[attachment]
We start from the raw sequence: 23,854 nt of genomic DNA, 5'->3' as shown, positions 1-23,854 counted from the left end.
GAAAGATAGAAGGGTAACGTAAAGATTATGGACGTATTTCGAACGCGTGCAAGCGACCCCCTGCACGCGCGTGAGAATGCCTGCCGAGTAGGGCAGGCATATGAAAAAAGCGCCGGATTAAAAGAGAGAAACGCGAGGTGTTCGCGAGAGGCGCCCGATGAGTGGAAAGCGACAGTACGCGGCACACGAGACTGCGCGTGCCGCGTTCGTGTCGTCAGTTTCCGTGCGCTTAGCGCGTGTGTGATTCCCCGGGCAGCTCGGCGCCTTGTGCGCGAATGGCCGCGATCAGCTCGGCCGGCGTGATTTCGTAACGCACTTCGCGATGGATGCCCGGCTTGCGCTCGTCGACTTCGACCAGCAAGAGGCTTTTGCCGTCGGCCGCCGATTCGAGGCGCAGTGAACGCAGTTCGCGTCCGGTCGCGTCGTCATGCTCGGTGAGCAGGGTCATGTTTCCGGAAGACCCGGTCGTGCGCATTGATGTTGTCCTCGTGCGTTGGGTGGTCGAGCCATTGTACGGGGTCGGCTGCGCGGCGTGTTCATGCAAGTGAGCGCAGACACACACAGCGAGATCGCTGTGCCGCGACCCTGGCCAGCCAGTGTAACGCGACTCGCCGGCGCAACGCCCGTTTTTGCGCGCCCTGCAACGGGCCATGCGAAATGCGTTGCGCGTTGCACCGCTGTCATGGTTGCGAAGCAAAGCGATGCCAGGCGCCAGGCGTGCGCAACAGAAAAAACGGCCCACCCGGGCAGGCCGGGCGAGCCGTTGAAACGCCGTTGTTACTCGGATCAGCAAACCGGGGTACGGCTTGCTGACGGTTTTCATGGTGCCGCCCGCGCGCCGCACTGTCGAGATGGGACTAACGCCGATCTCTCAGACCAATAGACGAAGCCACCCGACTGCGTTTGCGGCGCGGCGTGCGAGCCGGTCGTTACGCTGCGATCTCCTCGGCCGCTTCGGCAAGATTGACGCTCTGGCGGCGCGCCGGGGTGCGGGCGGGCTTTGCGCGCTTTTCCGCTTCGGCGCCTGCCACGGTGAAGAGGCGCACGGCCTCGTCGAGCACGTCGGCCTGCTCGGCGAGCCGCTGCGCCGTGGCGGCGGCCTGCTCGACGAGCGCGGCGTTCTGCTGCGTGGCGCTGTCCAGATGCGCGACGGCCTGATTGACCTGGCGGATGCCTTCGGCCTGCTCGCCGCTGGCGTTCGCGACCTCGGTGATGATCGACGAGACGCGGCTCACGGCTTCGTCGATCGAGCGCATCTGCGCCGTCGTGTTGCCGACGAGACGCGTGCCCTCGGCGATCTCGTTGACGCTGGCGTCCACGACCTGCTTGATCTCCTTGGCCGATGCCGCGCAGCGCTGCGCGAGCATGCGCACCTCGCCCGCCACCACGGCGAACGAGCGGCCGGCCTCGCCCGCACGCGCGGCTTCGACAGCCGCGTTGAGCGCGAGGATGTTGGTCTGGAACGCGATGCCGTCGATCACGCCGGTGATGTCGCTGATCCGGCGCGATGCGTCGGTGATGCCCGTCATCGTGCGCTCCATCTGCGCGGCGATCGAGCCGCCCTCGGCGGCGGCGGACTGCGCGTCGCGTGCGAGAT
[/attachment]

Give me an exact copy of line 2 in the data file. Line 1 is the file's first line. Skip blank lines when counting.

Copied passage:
GAAAGATAGAAGGGTAACGTAAAGATTATGGACGTATTTCGAACGCGTGCAAGCGACCCCCTGCACGCGCGTGAGAATGCCTGCCGAGTAGGGCAGGCATATGAAAAAAGCGCCGGATTAAAAGAGAGAAACGCGAGGTGTTCGCGAGAGGCGCCCGATGAGTGGAAAGCGACAGTACGCGGCACACGAGACTGCGCGTGCCGCGTTCGTGTCGTCAGTTTCCGTGCGCTTAGCGCGTGTGTGATTCCCCGGGCAGCTCGGCGCCTTGTGCGCGAATGGCCGCGATCAGCTCGGCCGGCGTGATTTCGTAACGCACTTCGCGATGGATGCCCGGCTTGCGCTCGTCGACTTCGACCAGCAAGAGGCTTTTGCCGTCGGCCGCCGATTCGAGGCGCAGTGAACGCAGTTCGCGTCCGGTCGCGTCGTCATGCTCGGTGAGCAGGGTCATGTTTCCGGAAGACCCGGTCGTGCGCATTGATGTTGTCCTCGTGCGTTGGGTGGTCGAGCCATTGTACGGGGTCGGCTGCGCGGCGTGTTCATGCAAGTGAGCGCAGACACACACAGCGAGATCGCTGTGCCGCGACCCTGGCCAGCCAGTGTAACGCGACTCGCCGGCGCAACGCCCGTTTTTGCGCGCCCTGCAACGGGCCATGCGAAATGCGTTGCGCGTTGCACCGCTGTCATGGTTGCGAAGCAAAGCGATGCCAGGCGCCAGGCGTGCGCAACAGAAAAAACGGCCCACCCGGGCAGGCCGGGCGAGCCGTTGAAACGCCGTTGTTACTCGGATCAGCAAACCGGGGTACGGCTTGCTGACGGTTTTCATGGTGCCGCCCGCGCGCCGCACTGTCGAGATGGGACTAACGCCGATCTCTCAGACCAATAGACGAAGCCACCCGACTGCGTTTGCGGCGCGGCGTGCGAGCCGGTCGTTACGCTGCGATCTCCTCGGCCGCTTCGGCAAGATTGACGCTCTGGCGGCGCGCCGGGGTGCGGGCGGGCTTTGCGCGCTTTTCCGCTTCGGCGCCTGCCACGGTGAAGAGGCGCACGGCCTCGTCGAGCACGTCGGCCTGCTCGGCGAGCCGCTGCGCCGTGGCGGCGGCCTGCTCGACGAGCGCGGCGTTCTGCTGCGTGGCGCTGTCCAGATGCGCGACGGCCTGATTGACCTGGCGGATGCCTTCGGCCTGCTCGCCGCTGGCGTTCGCGACCTCGGTGATGATCGACGAGACGCGGCTCACGGCTTCGTCGATCGAGCGCATCTGCGCCGTCGTGTTGCCGACGAGACGCGTGCCCTCGGCGATCTCGTTGACGCTGGCGTCCACGACCTGCTTGATCTCCTTGGCCGATGCCGCGCAGCGCTGCGCGAGCATGCGCACCTCGCCCGCCACCACGGCGAACGAGCGGCCGGCCTCGCCCGCACGCGCGGCTTCGACAGCCGCGTTGAGCGCGAGGATGTTGGTCTGGAACGCGATGCCGTCGATCACGCCGGTGATGTCGCTGATCCGGCGCGATGCGTCGGTGATGCCCGTCATCGTGCGCTCCATCTGCGCGGCGATCGAGCCGCCCTCGGCGGCGGCGGACTGCGCGTCGCGTGCGAGAT